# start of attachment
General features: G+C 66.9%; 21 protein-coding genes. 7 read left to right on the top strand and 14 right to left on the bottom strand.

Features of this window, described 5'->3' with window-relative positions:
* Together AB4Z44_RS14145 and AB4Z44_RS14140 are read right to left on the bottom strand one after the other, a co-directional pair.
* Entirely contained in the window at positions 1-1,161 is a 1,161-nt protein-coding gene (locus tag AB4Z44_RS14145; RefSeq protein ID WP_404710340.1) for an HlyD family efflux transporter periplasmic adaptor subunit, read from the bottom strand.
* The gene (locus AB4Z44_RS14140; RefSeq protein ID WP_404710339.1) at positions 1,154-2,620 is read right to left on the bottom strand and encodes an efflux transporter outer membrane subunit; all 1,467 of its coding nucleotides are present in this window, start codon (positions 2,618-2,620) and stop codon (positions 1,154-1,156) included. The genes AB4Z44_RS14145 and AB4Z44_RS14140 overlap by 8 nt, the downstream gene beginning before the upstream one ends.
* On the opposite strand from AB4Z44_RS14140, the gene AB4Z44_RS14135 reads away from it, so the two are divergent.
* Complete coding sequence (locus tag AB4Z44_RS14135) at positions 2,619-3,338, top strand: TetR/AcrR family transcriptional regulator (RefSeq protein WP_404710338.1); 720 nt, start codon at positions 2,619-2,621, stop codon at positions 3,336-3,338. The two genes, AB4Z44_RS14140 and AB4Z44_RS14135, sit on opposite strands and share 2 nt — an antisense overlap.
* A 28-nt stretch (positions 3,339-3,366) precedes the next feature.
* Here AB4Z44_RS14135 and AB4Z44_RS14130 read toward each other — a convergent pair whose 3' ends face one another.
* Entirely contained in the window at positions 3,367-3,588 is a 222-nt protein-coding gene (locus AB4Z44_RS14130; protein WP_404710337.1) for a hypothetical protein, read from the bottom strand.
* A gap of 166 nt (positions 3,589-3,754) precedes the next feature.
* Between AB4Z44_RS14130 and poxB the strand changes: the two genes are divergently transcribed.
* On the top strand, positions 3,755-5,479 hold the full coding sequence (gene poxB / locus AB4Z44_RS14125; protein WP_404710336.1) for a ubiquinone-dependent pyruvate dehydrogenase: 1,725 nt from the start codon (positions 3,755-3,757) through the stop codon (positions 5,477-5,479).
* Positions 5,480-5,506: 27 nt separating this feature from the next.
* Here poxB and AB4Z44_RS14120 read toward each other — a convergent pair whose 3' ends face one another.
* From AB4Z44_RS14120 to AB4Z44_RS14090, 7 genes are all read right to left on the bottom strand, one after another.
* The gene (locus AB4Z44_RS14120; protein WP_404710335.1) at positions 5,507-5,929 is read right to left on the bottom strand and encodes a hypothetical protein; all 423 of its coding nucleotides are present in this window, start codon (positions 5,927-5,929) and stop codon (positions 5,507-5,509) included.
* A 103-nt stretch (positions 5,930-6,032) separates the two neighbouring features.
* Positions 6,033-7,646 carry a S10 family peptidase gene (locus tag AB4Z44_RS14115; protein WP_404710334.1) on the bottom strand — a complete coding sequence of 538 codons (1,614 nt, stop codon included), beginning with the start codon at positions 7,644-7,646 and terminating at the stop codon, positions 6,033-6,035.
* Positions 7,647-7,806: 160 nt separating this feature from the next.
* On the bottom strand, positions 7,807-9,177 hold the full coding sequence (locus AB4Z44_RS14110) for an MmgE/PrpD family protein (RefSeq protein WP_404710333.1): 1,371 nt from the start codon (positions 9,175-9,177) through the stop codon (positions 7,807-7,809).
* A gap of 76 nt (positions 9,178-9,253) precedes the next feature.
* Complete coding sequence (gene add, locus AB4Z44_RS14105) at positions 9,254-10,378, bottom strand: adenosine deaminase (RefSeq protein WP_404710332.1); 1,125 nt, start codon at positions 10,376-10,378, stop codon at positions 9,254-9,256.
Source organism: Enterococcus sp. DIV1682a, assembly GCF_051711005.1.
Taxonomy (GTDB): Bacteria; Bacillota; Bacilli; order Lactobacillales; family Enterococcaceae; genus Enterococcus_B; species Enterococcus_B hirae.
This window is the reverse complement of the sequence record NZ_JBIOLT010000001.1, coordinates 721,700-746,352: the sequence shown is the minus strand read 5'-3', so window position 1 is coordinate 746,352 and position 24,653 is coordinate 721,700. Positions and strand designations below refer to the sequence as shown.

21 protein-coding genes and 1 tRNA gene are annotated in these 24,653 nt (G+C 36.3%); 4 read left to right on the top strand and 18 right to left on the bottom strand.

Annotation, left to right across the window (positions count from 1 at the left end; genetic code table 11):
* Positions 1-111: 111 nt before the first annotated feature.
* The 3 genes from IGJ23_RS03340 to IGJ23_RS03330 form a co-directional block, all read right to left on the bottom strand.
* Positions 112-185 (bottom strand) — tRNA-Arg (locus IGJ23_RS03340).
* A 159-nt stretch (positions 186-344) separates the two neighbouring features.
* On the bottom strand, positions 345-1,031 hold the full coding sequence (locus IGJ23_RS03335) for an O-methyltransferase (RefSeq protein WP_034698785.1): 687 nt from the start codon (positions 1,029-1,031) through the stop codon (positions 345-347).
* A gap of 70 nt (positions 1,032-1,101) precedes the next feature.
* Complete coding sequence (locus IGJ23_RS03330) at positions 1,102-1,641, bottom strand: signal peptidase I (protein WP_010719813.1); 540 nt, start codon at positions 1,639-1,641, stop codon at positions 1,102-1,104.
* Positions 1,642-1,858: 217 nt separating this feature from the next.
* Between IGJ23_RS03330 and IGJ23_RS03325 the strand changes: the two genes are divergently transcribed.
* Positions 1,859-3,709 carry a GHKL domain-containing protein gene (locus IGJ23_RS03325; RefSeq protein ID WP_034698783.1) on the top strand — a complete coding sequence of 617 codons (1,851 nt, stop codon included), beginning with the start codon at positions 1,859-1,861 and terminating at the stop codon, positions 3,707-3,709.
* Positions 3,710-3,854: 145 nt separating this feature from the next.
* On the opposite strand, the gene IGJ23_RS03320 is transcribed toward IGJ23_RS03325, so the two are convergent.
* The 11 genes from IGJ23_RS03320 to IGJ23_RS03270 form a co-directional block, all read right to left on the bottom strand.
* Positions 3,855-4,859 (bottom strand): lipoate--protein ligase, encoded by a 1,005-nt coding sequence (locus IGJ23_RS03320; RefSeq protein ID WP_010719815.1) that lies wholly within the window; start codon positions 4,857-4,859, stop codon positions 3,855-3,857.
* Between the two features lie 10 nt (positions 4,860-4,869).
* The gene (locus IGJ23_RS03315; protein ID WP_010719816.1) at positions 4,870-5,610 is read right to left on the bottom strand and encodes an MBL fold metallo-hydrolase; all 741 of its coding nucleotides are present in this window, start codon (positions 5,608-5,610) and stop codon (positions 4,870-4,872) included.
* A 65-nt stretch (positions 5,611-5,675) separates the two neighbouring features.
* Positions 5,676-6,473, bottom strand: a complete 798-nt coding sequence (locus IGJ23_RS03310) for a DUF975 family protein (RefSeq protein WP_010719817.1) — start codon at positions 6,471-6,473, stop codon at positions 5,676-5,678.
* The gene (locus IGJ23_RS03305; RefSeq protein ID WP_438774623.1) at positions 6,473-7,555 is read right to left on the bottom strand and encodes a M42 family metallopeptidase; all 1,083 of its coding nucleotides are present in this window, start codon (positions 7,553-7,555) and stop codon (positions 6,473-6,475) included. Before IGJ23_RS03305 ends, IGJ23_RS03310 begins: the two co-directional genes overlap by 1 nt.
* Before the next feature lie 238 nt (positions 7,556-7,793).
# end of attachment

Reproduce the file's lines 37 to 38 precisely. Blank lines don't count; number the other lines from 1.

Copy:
* Between IGJ23_RS03330 and IGJ23_RS03325 the strand changes: the two genes are divergently transcribed.
* Positions 1,859-3,709 carry a GHKL domain-containing protein gene (locus IGJ23_RS03325; RefSeq protein ID WP_034698783.1) on the top strand — a complete coding sequence of 617 codons (1,851 nt, stop codon included), beginning with the start codon at positions 1,859-1,861 and terminating at the stop codon, positions 3,707-3,709.